Newly Public Company Violin Memory Is In Turmoil And The Lawsuits Are Flying

Don Basile CEO Violin MemoryViolin MemoryDon Basile CEO Violin Memory

Things are getting ugly at Violin Memory, a company that makes on-site, enterprise storage hardware that just went public two months ago. CTO Jonathan Goldrick has left the company, Violin confirmed to Business Insider, and shareholder lawsuits are flying.

The rumour is that CEO Don Basile could leave soon, too.

A Violin spokesperson told us:

I can confirm that Jonathan has left on good terms. His responsibilities are being shared by Violin’s Founder and CTO Jon Bennett and CTO Som Sikdar (co-founder of GridIron). As far as Don being out of the company — that is a rumour, and we cannot comment on rumours.

Violin’s IPO in September wasn’t a hit. It raised $US162 million by selling shares for $US9, but on opening day, the stock tanked, diving to about $US7. As we reported at the time, investors were likely scared off by how quickly Violin was burning through its cash and by the fact that its once largest partner, HP, had ended that deal to become a competitor.

On November 22, the company reported its first earnings and the response was awful. It reported a loss of 66 cents per share, and an adjusted loss of 85 cents per share. Analysts had expected a loss of 44 cents per share. That prompted analysts at J.P. Morgan and Sterne Agee to downgrade the stock, according to MarketWatch’s Ben Eisen.

Investors started selling, and the share prices plunged nearly 46% to about $US3.

Over the past couple of days at least five shareholder lawsuits have been filed against the company. They allege that the company didn’t disclose how much of a hit it was taking because of the federal shutdown. Shareholder lawsuits are pretty common when things go wrong, so that in itself isn’t unusual.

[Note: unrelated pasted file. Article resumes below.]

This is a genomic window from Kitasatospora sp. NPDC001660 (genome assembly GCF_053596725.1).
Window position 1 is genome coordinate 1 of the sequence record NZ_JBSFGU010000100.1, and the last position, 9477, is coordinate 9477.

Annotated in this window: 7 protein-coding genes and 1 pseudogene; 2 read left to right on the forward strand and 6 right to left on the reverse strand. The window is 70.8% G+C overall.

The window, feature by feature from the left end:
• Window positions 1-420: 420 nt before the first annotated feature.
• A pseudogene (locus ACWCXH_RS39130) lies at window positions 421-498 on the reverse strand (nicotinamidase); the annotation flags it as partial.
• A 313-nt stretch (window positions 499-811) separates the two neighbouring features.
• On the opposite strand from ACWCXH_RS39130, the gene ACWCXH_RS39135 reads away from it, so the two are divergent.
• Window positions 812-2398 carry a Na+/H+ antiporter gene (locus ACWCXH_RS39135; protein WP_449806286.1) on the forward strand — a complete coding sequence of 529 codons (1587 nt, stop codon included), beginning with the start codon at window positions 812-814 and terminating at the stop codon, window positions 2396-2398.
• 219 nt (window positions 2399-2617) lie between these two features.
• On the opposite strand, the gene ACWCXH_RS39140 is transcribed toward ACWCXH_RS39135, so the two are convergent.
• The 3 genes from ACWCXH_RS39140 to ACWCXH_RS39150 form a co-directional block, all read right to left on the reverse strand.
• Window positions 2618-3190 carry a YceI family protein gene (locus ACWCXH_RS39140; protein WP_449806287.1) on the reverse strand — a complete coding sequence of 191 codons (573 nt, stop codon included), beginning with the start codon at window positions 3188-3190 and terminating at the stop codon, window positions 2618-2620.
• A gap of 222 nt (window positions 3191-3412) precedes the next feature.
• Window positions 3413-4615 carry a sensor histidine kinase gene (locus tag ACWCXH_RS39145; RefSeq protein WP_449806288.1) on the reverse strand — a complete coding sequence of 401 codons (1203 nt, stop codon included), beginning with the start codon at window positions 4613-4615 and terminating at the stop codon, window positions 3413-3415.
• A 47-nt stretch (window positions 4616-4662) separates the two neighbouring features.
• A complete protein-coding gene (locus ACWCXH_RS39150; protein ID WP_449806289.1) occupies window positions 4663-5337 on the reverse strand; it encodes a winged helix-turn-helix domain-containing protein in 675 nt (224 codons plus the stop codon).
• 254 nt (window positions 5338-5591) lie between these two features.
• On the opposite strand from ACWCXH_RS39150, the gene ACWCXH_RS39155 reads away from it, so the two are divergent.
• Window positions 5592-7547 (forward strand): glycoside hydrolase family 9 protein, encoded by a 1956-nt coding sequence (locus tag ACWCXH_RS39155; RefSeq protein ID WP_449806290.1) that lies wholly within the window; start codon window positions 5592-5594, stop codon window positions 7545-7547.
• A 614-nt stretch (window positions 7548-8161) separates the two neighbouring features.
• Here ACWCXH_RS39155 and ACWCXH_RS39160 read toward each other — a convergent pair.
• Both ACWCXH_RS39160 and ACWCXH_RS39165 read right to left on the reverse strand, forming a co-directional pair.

However, there has also been grumbling on investor blog Seeking Alpha over Basile’s compensation.

In September 2013, while setting up for the IPO, the board awarded him 1 million shares of stock (RSUs) that will mature over four years. In 2013, he earned a $US400,000 salary, a bonus of $US725,000, options worth nearly $US3 million and stock awards worth $US14.8 million — all told $US18.9 million in total compensation.

Basile joined Violin in 2009, stealing him from its arch competitor, Fusion-io, where he had been CEO.

Fusion-io, known as the employer of Apple cofounder Steve Wozniak and former HP executive Shane Robison, is in the middle of its own troubles. It was a tech IPO darling of 2011, launching at $US19. Today, it’s trading at about $US8.75, and is fending off a shareholder lawsuit of its own.

In October, after a worse-than-expected quarter, it announced that its CFO, Dennis Wolf, was leaving.

Amidst all of this, Violin and Fusion-io competitor Nimble Storage has decided to go public this week, on Friday.

Nimble is hoping to raise up to $US160 million by offering 8 million shares between $US18 and $US20. Today it increased its share price, too, up from the $US16 to $US18 range.

We’ll see how eager investors are to try their hand at another enterprise flash storage startup, given the situation at the previous two.

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